Tbilisi City Hall has come under fire for allowing the owners of a former Soviet factory to install balconies and windows in the facade of a decades-old mosaic.
On 13 December 2021, Tbilisi City Hall’s architectural department granted permission to cut windows into the mosaics, which date back to the 1970s. The building’s owners went on to construct French balconies — false balconies attached to full-length windows — on the facade of the former Mion factory building on Beliashvili street in Dighomi, north Tbilisi.
The news that a notable mosaic from the Soviet era had been altered was first publicised on 13 November by Natalia Amirejibi, a researcher of mosaics and co-founder of the Ribirabo Foundation for the preservation and development of Georgian mosaics.
While the mosaic is not on the list of Georgia’s cultural heritage monuments, Ribirabo had previously informed Tbilisi City Hall that the mosaic was noteworthy and valuable to the city.
‘In 2021, employees of the marketing department of Tbilisi City Hall approached our foundation and asked us to provide them with a list and photos of the most important mosaics in Tbilisi, to create a tourist route using these mosaics, and to make a map with their locations.’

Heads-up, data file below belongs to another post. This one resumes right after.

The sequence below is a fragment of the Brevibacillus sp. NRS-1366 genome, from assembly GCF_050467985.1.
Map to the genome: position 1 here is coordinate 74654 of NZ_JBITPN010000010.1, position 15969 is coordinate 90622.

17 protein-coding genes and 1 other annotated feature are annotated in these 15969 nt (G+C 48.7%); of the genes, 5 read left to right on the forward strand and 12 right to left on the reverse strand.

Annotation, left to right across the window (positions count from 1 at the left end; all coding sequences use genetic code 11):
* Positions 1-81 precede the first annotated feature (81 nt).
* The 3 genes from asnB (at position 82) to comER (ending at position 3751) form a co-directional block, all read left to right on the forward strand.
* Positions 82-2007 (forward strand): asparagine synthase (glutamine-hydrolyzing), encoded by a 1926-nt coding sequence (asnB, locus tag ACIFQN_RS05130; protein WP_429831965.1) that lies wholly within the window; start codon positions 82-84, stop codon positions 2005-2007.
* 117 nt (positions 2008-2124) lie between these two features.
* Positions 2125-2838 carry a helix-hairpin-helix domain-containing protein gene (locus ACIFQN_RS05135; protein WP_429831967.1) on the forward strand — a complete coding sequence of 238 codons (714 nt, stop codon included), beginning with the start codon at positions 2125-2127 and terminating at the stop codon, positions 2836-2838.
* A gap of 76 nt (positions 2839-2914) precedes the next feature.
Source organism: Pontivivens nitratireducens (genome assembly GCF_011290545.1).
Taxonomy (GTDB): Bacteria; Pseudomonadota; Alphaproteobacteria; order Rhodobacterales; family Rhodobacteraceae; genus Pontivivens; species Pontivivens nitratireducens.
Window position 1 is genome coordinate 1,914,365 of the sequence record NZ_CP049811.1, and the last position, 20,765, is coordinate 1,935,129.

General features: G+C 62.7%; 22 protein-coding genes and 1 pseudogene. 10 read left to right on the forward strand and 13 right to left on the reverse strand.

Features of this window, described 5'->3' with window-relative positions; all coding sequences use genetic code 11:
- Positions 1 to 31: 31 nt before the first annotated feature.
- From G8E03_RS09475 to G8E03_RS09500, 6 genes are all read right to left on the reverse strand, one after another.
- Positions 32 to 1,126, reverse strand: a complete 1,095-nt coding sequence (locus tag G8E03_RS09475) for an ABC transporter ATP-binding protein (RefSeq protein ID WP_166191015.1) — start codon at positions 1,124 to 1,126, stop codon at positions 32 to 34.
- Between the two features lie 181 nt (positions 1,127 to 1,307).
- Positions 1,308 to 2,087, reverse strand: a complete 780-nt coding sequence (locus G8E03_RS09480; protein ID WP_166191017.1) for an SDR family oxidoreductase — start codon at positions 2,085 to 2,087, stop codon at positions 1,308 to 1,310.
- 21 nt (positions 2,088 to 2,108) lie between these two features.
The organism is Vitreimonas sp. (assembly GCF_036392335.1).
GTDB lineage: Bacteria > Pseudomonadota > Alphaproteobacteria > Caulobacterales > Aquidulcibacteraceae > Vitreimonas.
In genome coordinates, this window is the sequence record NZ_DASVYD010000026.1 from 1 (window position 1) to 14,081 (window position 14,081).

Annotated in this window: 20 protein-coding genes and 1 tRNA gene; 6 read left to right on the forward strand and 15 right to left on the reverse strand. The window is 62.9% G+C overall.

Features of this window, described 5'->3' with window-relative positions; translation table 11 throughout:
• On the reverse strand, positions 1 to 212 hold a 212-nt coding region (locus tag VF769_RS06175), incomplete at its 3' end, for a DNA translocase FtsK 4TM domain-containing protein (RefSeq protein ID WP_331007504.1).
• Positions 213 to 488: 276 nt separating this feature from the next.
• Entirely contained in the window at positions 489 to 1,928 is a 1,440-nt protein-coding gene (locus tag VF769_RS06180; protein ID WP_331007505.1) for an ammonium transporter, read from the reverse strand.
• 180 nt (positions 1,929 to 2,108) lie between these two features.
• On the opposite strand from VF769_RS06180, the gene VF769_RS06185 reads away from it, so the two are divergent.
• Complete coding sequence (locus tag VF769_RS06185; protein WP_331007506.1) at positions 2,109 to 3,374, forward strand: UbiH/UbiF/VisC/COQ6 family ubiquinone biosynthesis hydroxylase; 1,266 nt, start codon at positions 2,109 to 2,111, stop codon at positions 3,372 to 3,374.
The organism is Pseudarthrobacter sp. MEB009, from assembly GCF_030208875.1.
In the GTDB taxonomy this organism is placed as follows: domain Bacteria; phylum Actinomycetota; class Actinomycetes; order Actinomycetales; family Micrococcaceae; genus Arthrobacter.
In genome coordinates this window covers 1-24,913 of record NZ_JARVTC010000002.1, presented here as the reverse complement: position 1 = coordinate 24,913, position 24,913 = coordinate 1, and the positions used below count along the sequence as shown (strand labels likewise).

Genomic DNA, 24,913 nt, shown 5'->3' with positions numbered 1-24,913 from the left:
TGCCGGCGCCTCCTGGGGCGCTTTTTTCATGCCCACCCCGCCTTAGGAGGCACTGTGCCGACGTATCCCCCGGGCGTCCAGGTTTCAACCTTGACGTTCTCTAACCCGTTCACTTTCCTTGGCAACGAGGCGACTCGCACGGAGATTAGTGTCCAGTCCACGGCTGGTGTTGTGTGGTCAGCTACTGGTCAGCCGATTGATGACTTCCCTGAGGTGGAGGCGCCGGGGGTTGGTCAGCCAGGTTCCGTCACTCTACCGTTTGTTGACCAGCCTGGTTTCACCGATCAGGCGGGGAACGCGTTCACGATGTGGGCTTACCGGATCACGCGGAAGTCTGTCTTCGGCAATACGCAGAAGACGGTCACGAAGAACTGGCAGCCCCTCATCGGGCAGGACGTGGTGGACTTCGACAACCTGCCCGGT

‘The material we provided was approved by the City Hall and, as far as I know, the brochure was printed the same year,’ writes Amirejibi, adding that the list they provided included the Mioni mosaic.
The Tbilisi City Hall website does not allow published brochures to be searched. However, the list of projects implemented by the City Service of Economic Development in 2018—2021 includes the printing of 12 tourist maps and brochures ‘on different topics’.
In March 2018, Mona Lisa LLC, the company that owns the building, applied to the architectural department of Tbilisi City Hall to request permission to install windows and French balconies on the mosaic wall.
Approval was granted in April of that year, and in 2021, the company received approval for an updated project proposal submitted to the City Hall Architecture Department. It is not known precisely when construction began.
Two days after the mosaic’s alteration gained public attention, the vice-mayor of Tbilisi, Irakli Khmaladze, said that if the mosaic had the status of a historical monument, ‘stricter regulations would have applied’.
‘As for what we are going to do now, based on its visuals and public interest, Tbilisi City Hall is negotiating with the owner to restore the facade,’ Khmaladze said.
In her original post, Amirejebi wrote that the issue was not just about ‘damage to the mosaic panel but also about the complete destruction of a work of art’.